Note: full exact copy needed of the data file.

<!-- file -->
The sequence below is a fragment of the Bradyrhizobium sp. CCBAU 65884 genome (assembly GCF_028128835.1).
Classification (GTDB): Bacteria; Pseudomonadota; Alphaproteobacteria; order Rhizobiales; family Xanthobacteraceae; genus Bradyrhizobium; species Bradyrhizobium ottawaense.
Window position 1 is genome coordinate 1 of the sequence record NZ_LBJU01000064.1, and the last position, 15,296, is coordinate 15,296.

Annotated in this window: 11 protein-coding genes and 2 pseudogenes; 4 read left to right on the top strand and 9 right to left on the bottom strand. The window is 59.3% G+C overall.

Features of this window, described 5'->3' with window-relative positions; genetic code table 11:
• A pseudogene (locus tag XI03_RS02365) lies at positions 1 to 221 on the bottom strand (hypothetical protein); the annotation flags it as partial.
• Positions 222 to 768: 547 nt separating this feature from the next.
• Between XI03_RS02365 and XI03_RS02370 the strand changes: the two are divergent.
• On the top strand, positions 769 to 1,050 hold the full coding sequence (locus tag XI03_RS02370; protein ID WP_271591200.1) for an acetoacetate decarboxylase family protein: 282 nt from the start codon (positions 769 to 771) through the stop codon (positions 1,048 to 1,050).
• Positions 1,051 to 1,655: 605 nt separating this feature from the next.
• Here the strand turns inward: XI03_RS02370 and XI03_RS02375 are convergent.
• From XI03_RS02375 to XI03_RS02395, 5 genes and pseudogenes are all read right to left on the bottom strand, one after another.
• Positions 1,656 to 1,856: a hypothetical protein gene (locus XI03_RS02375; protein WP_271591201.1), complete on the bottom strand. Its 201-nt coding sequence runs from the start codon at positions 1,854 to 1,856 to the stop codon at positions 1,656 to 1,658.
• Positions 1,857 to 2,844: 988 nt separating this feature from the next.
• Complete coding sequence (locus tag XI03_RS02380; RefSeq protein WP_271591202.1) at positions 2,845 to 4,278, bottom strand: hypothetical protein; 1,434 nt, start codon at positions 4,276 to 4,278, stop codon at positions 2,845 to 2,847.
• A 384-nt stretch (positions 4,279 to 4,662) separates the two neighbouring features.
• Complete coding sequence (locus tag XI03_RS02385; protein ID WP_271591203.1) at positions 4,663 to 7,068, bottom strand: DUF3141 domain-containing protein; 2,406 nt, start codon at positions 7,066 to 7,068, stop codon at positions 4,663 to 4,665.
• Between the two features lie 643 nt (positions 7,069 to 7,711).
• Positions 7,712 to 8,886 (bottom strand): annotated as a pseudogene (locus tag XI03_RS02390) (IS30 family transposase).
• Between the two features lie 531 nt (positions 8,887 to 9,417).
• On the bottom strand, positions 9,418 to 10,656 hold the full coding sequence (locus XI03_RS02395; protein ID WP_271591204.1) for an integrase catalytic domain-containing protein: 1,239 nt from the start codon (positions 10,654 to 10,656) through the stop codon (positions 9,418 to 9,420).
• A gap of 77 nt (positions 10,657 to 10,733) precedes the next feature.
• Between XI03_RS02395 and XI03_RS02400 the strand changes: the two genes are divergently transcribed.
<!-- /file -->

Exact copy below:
The sequence below is a fragment of the Bradyrhizobium sp. CCBAU 65884 genome (assembly GCF_028128835.1).
Classification (GTDB): Bacteria; Pseudomonadota; Alphaproteobacteria; order Rhizobiales; family Xanthobacteraceae; genus Bradyrhizobium; species Bradyrhizobium ottawaense.
Window position 1 is genome coordinate 1 of the sequence record NZ_LBJU01000064.1, and the last position, 15,296, is coordinate 15,296.

Annotated in this window: 11 protein-coding genes and 2 pseudogenes; 4 read left to right on the top strand and 9 right to left on the bottom strand. The window is 59.3% G+C overall.

Features of this window, described 5'->3' with window-relative positions; genetic code table 11:
• A pseudogene (locus tag XI03_RS02365) lies at positions 1 to 221 on the bottom strand (hypothetical protein); the annotation flags it as partial.
• Positions 222 to 768: 547 nt separating this feature from the next.
• Between XI03_RS02365 and XI03_RS02370 the strand changes: the two are divergent.
• On the top strand, positions 769 to 1,050 hold the full coding sequence (locus tag XI03_RS02370; protein ID WP_271591200.1) for an acetoacetate decarboxylase family protein: 282 nt from the start codon (positions 769 to 771) through the stop codon (positions 1,048 to 1,050).
• Positions 1,051 to 1,655: 605 nt separating this feature from the next.
• Here the strand turns inward: XI03_RS02370 and XI03_RS02375 are convergent.
• From XI03_RS02375 to XI03_RS02395, 5 genes and pseudogenes are all read right to left on the bottom strand, one after another.
• Positions 1,656 to 1,856: a hypothetical protein gene (locus XI03_RS02375; protein WP_271591201.1), complete on the bottom strand. Its 201-nt coding sequence runs from the start codon at positions 1,854 to 1,856 to the stop codon at positions 1,656 to 1,658.
• Positions 1,857 to 2,844: 988 nt separating this feature from the next.
• Complete coding sequence (locus tag XI03_RS02380; RefSeq protein WP_271591202.1) at positions 2,845 to 4,278, bottom strand: hypothetical protein; 1,434 nt, start codon at positions 4,276 to 4,278, stop codon at positions 2,845 to 2,847.
• A 384-nt stretch (positions 4,279 to 4,662) separates the two neighbouring features.
• Complete coding sequence (locus tag XI03_RS02385; protein ID WP_271591203.1) at positions 4,663 to 7,068, bottom strand: DUF3141 domain-containing protein; 2,406 nt, start codon at positions 7,066 to 7,068, stop codon at positions 4,663 to 4,665.
• Between the two features lie 643 nt (positions 7,069 to 7,711).
• Positions 7,712 to 8,886 (bottom strand): annotated as a pseudogene (locus tag XI03_RS02390) (IS30 family transposase).
• Between the two features lie 531 nt (positions 8,887 to 9,417).
• On the bottom strand, positions 9,418 to 10,656 hold the full coding sequence (locus XI03_RS02395; protein ID WP_271591204.1) for an integrase catalytic domain-containing protein: 1,239 nt from the start codon (positions 10,654 to 10,656) through the stop codon (positions 9,418 to 9,420).
• A gap of 77 nt (positions 10,657 to 10,733) precedes the next feature.
• Between XI03_RS02395 and XI03_RS02400 the strand changes: the two genes are divergently transcribed.